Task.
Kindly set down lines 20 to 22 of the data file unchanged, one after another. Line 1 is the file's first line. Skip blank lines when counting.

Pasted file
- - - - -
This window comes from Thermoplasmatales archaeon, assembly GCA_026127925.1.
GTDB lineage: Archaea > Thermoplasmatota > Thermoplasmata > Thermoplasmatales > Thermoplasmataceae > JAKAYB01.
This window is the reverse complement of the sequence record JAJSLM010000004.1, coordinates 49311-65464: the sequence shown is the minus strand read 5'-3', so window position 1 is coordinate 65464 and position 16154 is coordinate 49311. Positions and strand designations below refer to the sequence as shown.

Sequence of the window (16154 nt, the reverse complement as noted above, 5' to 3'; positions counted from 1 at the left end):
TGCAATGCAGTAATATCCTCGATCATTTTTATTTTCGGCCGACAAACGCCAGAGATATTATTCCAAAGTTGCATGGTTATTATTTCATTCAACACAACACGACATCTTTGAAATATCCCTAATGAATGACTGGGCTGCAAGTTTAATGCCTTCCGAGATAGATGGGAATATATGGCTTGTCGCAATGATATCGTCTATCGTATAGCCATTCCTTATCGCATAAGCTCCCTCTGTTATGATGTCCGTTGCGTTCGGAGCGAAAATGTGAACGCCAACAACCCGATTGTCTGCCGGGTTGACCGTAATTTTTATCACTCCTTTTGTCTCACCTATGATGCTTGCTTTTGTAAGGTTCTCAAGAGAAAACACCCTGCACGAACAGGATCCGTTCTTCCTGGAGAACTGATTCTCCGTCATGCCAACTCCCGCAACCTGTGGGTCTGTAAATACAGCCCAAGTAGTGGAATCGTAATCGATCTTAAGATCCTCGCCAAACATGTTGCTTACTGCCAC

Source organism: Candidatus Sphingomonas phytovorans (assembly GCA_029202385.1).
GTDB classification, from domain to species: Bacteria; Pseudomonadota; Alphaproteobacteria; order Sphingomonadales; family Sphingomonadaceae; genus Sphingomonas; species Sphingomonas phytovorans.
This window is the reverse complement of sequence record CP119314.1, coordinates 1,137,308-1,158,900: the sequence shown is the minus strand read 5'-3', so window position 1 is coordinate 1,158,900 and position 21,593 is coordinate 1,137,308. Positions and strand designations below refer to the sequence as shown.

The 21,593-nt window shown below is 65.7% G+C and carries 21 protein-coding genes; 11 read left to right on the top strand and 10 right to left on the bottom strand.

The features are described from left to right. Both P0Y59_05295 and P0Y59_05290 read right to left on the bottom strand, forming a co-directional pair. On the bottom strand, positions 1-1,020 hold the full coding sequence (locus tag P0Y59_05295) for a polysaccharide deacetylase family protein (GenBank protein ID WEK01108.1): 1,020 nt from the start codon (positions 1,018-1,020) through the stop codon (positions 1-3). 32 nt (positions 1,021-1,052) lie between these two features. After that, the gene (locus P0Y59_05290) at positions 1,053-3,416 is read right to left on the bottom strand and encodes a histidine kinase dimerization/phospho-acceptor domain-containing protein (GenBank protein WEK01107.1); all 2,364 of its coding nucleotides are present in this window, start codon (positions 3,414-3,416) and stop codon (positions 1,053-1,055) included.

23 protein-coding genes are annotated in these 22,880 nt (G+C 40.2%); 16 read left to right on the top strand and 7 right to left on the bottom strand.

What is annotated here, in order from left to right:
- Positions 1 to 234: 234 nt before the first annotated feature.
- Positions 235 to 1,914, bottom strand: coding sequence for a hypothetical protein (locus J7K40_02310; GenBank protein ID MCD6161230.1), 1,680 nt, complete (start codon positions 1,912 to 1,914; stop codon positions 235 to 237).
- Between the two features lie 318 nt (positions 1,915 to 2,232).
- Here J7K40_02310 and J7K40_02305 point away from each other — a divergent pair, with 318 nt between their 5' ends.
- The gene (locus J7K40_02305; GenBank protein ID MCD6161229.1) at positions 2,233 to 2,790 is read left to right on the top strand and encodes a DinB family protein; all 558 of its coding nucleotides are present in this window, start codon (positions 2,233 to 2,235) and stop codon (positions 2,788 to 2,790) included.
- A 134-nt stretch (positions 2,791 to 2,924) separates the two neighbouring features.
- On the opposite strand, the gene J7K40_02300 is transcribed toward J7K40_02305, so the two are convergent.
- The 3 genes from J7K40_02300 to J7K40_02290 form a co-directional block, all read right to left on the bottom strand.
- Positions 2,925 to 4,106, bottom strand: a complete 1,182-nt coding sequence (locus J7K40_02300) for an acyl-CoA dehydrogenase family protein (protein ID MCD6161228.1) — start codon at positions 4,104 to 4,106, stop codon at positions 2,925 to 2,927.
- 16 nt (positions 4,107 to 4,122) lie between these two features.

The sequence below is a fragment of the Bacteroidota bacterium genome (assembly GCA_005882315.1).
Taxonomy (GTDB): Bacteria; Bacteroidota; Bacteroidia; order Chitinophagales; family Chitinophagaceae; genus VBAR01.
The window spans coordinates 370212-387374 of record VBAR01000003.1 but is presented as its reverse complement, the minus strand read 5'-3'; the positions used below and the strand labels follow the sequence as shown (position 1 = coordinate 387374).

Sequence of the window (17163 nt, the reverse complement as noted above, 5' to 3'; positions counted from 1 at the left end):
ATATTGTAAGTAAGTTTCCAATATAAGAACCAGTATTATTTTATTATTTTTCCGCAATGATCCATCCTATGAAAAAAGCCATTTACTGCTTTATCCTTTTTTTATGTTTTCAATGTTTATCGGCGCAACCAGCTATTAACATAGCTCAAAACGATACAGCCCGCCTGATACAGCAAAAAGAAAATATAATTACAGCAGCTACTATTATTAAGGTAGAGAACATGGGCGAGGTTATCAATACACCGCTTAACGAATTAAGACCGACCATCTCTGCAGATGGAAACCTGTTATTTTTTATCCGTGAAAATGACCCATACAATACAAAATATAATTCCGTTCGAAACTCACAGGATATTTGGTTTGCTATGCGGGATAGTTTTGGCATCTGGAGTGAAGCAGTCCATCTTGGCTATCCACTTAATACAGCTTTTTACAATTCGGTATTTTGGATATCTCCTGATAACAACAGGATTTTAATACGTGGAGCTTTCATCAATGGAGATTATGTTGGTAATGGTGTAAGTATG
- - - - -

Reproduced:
- The 3 genes from J7K40_02300 to J7K40_02290 form a co-directional block, all read right to left on the bottom strand.
- Positions 2,925 to 4,106, bottom strand: a complete 1,182-nt coding sequence (locus J7K40_02300) for an acyl-CoA dehydrogenase family protein (protein ID MCD6161228.1) — start codon at positions 4,104 to 4,106, stop codon at positions 2,925 to 2,927.
- 16 nt (positions 4,107 to 4,122) lie between these two features.